Cosatu, the ANC-aligned trade union federation, has driven the economy into free fall as the failure of their collective bargaining strategy, designed to perpetuate the racist status quo, is blowing up in our faces with one strike after another. I’m waiting for them to stop blaming “third-force right wing elements” and take some responsibility.

And let me not get started on the recent madness of more than R200 million-worth of Nkandla renovations, SAA’s R5 billion bailout and the relentless e-toll attitude of government.

In 2009, I took longer than usual to vote in the booth, agonising over putting an X next to the face of a man I instinctively knew was bad news. My love for the ANC won over my reservations.

In last year’s local government elections, I rebelled, voting for the ANC in my neighbourhood and for another party in the city. I am sure Joburg Mayor Parks Tau is capable, but my rebellion against a President Jacob Zuma-led ANC began with that ballot paper.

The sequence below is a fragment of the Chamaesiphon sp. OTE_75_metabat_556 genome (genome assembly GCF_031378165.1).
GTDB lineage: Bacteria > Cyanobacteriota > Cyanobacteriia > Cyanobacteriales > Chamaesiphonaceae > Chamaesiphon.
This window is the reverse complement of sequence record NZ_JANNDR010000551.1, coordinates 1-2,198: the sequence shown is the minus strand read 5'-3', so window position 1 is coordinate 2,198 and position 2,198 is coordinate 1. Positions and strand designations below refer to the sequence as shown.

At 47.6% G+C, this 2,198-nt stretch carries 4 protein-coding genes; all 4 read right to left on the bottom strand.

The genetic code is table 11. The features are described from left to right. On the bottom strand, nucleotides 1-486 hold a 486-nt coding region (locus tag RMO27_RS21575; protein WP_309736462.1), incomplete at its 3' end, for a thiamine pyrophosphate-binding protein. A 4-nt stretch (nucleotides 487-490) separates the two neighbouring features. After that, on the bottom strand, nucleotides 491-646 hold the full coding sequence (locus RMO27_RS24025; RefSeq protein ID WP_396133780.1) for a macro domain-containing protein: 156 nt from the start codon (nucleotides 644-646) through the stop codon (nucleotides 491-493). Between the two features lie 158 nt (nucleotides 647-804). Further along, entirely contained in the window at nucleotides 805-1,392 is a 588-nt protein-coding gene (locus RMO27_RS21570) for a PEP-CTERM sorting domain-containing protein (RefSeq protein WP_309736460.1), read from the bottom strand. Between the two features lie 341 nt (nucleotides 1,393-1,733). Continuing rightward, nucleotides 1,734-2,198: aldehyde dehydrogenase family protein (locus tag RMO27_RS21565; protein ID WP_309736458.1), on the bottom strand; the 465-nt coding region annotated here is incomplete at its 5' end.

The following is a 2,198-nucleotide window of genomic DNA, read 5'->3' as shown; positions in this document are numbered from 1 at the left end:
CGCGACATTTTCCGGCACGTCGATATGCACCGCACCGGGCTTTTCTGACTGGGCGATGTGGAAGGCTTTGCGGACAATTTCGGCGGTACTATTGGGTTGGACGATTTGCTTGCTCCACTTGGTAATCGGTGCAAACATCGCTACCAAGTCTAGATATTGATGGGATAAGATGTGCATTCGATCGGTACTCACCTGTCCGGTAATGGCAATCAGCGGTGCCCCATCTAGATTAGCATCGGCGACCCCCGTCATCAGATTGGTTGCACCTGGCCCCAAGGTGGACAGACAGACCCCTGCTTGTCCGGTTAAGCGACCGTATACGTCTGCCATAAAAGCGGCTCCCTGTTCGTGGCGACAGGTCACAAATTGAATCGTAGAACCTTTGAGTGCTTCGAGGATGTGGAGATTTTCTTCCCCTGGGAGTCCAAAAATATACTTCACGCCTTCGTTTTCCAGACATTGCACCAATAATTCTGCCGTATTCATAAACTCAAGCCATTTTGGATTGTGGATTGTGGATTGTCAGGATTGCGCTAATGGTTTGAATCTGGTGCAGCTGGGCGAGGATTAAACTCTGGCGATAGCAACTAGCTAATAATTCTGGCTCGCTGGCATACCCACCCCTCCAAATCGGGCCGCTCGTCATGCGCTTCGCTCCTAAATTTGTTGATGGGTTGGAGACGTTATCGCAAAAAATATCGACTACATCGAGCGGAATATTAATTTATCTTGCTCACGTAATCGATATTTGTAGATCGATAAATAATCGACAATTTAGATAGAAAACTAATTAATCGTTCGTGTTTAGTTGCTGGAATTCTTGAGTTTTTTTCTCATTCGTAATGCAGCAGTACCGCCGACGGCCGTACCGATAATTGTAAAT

To not vote at all in 2014, as many are threatening, will be to dishonour the memory of my uncle, Lesetja Sexwale, and his many fallen comrades who died in combat for my right to vote. It will be to disrespect the struggle for which men and woman such as him, men like yourselves, sacrificed their youth. Personally, it will be a betrayal of little Kay who was badly injured in a cross-border raid in Lesotho in 1982 when the apartheid forces were hunting down Umkhonto we Sizwe combatants like my father and Chris Hani.

I don’t know who I will vote for.
All I know is that Zuma will never again hold office with my consent.

I choose South Africa."

Sexwale is a media and communication strategist with an interest in current affairs and post-apartheid experiences.

Oh to live in the country .... by Kathy Hardy

We humans have got to be one of the craziest species. We long for something, and once we get it, we soon want to change it.
For instance, say we dream of moving to the country, where we can live the simple life, in harmony with nature. Once we’re blessed enough to be actually living out our dream, it doesn’t take long before we begin to move the goal posts.